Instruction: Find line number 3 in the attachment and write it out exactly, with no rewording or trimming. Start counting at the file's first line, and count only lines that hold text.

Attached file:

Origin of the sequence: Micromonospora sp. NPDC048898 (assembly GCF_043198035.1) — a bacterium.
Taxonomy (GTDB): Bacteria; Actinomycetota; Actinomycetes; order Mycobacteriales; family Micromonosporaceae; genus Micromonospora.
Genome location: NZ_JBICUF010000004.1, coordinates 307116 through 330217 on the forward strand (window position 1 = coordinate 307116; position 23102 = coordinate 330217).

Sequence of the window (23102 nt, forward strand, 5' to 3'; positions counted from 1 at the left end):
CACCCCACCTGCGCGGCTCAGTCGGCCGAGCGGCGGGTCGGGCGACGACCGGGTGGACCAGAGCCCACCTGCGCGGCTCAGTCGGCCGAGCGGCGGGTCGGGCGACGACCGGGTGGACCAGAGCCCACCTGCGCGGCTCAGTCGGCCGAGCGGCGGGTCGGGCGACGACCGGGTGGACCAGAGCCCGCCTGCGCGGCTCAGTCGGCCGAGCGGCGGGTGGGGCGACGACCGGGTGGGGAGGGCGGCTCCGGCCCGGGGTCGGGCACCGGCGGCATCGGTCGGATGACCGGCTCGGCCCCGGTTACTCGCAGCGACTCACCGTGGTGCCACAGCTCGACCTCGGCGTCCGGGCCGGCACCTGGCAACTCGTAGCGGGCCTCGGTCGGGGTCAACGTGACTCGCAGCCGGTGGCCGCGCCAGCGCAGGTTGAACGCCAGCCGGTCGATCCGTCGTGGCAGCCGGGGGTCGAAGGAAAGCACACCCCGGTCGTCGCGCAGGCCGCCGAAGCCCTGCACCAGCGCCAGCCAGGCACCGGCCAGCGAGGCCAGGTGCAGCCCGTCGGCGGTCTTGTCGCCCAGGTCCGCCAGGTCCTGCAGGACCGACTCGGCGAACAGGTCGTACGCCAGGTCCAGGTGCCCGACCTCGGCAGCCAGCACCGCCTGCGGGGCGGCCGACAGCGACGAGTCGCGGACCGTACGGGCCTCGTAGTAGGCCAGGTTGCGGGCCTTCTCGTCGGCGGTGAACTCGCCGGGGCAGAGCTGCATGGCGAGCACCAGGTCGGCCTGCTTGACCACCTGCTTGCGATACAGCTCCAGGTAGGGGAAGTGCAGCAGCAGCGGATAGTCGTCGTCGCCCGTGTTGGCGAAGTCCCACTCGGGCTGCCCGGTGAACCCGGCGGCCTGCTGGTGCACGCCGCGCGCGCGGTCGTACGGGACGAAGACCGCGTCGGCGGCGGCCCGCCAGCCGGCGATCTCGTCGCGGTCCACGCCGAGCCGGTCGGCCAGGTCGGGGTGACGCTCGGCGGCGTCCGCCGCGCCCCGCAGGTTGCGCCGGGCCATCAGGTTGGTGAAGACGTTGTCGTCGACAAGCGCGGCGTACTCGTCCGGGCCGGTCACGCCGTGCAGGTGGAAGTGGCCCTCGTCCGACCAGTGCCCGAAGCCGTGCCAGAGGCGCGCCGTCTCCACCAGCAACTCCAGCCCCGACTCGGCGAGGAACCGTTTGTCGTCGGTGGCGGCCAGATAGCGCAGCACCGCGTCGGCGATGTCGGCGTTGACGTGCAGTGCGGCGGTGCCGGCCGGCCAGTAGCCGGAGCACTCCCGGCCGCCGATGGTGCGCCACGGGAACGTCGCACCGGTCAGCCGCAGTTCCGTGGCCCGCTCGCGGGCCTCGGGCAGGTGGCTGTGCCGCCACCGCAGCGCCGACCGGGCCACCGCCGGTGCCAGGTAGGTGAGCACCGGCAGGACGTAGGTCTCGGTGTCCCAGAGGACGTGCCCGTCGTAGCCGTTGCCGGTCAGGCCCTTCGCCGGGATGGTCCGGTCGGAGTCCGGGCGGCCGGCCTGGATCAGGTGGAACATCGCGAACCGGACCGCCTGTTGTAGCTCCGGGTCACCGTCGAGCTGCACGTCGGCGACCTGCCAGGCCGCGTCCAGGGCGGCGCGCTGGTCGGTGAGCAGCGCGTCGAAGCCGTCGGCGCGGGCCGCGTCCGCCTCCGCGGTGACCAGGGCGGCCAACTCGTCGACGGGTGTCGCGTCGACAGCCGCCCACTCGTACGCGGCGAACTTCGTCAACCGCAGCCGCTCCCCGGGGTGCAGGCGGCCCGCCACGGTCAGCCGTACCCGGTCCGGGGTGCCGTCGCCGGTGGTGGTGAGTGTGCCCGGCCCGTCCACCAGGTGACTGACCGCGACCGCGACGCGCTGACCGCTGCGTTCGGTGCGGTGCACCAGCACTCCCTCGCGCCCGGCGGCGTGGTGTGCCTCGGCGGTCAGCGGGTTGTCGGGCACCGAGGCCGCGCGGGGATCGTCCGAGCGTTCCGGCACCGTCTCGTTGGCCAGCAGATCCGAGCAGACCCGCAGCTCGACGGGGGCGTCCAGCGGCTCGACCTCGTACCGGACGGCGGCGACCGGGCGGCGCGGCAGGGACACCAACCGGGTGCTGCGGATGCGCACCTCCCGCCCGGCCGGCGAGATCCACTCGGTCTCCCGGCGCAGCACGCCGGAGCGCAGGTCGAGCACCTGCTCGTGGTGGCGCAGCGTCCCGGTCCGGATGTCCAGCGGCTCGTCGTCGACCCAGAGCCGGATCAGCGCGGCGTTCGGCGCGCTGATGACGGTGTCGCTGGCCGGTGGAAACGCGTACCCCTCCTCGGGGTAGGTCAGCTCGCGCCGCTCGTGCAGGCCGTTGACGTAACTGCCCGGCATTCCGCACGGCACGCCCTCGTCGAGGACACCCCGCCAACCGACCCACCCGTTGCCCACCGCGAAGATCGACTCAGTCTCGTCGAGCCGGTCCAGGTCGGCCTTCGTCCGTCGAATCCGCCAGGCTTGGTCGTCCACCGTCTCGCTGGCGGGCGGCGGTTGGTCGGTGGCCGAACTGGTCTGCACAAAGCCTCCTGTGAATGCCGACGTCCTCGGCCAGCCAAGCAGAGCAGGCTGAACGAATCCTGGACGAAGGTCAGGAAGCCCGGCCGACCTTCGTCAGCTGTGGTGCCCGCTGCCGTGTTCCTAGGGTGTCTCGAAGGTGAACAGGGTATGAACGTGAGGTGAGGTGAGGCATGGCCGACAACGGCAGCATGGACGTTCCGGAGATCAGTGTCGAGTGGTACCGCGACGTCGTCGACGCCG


Genome location: NZ_JBICUF010000004.1, coordinates 307116 through 330217 on the forward strand (window position 1 = coordinate 307116; position 23102 = coordinate 330217).